The disputed domain name was registered by the Respondent on October 8, 2014. Evidence shows that as at October 20, 2014, the disputed domain name resolved to a holding page, displaying the logo mark "VISTAPRINT MAKE AN IMPRESSION", together with brief promotional copy for the Respondent's website creation services, and a link to the Respondent's website located at "www.vistaprint.com".
The Respondent's website located at "www.vistaprint.com" states that:
- the Respondent offers website hosting services;
- typically a Vistaprint legal entity (i.e., and not the Vistaprint customer) is listed as the registrant of a Vistaprint hosted website;
In a previous decision under the Policy, namely Maxim Healthcare Services, Inc. v. Vista Print Technologies Ltd, WIPO Case No. D2009-1168, the panel records the "Respondent's explanation that it is in the business of providing international print and electronic services for small business customers, including web hosting and domain name registration. As part of that service, the Respondent stated, a customer may through an automated process cause the Respondent's system to apply for registration of a domain name chosen by the customer, based on the customer's representation that such a registration will not infringe the rights of third parties".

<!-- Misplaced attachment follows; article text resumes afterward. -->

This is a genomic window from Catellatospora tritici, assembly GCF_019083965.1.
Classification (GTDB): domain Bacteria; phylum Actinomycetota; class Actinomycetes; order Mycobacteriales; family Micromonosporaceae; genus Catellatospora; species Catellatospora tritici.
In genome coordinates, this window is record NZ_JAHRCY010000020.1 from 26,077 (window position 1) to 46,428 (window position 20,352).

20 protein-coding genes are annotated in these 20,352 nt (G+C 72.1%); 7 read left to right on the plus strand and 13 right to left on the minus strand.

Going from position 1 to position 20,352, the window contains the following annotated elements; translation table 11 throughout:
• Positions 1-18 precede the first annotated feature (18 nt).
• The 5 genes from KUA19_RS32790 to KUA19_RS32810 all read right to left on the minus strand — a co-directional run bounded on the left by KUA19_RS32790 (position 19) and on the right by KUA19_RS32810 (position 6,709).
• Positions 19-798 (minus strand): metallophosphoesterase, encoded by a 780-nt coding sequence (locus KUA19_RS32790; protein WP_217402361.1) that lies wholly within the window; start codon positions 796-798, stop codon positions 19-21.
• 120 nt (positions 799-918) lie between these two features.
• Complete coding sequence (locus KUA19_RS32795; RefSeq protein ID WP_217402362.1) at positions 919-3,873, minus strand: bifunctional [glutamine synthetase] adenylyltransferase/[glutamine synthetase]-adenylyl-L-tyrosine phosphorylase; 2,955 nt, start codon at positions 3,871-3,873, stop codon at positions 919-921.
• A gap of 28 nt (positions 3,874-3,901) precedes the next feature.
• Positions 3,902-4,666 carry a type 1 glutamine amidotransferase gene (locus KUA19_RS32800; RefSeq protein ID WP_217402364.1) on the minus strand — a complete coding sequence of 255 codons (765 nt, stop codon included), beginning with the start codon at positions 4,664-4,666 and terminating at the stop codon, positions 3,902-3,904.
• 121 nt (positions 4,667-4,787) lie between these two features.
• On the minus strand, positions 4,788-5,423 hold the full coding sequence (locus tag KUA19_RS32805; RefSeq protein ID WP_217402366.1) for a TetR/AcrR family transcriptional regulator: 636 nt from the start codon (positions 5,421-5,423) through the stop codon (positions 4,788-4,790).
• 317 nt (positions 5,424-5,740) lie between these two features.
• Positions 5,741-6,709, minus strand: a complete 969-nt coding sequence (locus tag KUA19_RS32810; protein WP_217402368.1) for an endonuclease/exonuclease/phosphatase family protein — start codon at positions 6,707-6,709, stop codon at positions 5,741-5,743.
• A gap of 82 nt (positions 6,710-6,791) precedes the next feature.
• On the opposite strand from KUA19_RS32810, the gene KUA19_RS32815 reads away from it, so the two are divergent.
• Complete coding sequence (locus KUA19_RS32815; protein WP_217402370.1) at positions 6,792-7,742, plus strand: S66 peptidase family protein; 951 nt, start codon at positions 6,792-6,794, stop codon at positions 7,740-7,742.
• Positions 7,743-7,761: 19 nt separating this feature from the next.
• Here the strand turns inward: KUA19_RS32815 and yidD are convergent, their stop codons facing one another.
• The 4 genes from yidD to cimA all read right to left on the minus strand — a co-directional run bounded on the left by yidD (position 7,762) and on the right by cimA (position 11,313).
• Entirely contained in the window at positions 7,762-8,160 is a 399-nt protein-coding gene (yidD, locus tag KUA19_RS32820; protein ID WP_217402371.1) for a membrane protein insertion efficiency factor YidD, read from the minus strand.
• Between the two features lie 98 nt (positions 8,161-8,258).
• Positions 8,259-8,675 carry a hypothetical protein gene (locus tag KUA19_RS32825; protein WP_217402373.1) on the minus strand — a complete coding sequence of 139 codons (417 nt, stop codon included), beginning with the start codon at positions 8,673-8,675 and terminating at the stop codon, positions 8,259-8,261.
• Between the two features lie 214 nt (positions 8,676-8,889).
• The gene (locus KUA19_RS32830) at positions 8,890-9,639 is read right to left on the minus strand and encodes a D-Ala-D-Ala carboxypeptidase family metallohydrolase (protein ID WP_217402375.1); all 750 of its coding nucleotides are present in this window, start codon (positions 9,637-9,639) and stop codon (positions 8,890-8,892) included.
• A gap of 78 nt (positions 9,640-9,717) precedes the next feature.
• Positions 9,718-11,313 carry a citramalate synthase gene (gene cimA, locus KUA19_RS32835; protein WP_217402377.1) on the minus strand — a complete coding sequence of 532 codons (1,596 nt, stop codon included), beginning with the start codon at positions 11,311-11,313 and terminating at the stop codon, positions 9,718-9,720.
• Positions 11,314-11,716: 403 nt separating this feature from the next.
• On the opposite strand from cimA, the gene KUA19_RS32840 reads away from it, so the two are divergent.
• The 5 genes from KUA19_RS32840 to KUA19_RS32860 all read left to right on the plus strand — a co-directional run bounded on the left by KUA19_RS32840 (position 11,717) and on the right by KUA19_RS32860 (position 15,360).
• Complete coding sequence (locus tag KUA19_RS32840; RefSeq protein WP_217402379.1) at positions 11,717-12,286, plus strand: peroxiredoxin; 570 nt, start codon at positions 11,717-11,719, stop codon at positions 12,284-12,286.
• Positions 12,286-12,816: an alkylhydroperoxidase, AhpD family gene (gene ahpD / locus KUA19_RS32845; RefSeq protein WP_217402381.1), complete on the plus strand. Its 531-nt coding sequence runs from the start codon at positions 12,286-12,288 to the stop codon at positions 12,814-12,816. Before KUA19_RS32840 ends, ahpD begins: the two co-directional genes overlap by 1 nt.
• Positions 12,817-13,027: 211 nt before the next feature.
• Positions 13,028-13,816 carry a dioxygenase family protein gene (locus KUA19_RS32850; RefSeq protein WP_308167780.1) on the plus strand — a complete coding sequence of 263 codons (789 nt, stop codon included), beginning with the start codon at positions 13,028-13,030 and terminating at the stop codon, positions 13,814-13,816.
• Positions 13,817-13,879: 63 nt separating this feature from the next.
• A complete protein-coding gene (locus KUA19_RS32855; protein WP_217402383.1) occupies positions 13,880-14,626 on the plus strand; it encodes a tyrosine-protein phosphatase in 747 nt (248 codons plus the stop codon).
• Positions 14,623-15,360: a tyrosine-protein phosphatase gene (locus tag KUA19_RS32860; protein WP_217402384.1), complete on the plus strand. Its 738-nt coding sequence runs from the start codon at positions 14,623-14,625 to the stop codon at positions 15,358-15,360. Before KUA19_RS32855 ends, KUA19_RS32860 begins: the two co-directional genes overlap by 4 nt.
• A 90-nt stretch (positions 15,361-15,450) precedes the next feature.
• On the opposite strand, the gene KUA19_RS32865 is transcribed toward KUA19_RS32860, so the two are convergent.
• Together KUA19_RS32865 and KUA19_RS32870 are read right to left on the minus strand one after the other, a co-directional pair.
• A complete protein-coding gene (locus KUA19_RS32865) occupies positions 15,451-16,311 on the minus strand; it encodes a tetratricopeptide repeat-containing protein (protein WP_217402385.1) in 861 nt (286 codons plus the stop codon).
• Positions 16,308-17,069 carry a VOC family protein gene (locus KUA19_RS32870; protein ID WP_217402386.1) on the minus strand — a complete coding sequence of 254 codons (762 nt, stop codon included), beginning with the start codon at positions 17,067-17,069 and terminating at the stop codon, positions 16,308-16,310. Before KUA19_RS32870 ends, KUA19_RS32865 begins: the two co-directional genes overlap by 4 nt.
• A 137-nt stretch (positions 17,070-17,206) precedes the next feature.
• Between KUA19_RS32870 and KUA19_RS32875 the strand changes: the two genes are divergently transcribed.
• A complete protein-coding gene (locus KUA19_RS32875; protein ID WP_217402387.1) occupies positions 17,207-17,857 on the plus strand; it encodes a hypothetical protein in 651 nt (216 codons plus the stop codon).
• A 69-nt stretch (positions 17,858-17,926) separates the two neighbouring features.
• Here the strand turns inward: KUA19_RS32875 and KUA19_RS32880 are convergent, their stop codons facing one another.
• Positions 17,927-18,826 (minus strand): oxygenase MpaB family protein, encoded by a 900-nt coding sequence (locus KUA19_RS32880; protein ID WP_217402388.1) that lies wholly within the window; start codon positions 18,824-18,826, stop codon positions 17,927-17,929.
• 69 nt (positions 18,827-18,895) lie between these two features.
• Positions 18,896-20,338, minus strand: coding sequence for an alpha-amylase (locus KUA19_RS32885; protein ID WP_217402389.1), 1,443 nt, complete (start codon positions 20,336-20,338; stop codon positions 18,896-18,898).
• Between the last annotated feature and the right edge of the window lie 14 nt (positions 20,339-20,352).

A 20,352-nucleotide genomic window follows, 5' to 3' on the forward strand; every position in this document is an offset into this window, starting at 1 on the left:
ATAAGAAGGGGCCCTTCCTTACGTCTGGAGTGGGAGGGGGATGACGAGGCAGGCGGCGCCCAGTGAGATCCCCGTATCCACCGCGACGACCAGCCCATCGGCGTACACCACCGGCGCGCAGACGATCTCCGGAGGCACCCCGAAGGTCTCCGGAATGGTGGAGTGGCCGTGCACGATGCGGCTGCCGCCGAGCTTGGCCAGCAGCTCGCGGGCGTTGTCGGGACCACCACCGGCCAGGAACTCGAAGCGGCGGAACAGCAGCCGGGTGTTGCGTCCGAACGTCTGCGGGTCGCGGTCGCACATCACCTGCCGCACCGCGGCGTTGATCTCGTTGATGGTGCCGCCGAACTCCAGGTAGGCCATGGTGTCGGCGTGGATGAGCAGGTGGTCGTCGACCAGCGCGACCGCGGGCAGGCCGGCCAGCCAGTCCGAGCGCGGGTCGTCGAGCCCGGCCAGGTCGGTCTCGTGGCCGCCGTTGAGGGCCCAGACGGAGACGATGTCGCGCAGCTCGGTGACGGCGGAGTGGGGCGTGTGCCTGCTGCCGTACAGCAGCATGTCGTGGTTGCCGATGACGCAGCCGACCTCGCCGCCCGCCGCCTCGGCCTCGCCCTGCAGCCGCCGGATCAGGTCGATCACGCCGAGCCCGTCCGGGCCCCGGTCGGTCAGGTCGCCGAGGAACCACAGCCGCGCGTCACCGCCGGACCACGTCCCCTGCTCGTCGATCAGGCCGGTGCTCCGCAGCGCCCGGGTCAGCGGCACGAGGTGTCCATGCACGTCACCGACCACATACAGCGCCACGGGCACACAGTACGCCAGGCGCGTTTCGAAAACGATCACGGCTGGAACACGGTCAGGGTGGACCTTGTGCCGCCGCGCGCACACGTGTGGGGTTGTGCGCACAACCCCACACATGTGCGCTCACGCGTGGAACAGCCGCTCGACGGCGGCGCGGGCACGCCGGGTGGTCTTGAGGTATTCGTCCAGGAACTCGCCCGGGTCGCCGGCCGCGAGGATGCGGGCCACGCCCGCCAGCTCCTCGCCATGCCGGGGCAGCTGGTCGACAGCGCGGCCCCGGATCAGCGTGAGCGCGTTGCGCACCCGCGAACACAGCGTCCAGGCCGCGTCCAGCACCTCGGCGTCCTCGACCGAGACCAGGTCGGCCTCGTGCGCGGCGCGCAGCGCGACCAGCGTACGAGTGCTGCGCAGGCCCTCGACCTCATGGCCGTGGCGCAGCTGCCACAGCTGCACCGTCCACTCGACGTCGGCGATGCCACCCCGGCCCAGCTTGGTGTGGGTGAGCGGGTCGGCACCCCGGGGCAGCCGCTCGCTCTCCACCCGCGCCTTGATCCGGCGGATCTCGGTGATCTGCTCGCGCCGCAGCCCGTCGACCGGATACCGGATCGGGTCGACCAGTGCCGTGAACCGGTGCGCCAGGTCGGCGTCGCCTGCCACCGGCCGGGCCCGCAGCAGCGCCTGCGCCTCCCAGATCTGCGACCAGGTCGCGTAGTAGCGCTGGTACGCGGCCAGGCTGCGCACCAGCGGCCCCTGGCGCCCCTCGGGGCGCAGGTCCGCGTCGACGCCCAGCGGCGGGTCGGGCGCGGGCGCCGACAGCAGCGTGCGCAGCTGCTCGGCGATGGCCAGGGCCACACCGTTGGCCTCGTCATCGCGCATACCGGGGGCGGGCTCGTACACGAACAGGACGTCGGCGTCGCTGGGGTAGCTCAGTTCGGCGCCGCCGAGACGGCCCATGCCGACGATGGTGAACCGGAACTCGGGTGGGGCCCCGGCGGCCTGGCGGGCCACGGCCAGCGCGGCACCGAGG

Affidavit evidence filed by the Complainant in this case shows that on October 8, 2014 (i.e., the date of creation of the disputed domain name) a fraudulent email was sent to Mr. S., Vice President and controller of the Complainant. Relevantly, that fraudulent email provided a sender email address utilizing the disputed domain name, namely: "[...]@ropenind.com." J. H. is a senior executive of the Complainant.
The email fraudulently directed Mr. S. to wire USD 36,000 to an account with Members First Credit Union of Midland, Michigan, US. The email included a further fictitious email purportedly between senior executives of the Complainant. The Complainant's affidavit evidence confirms that neither the October 8, 2014 email, nor the underlying email, were bona fide.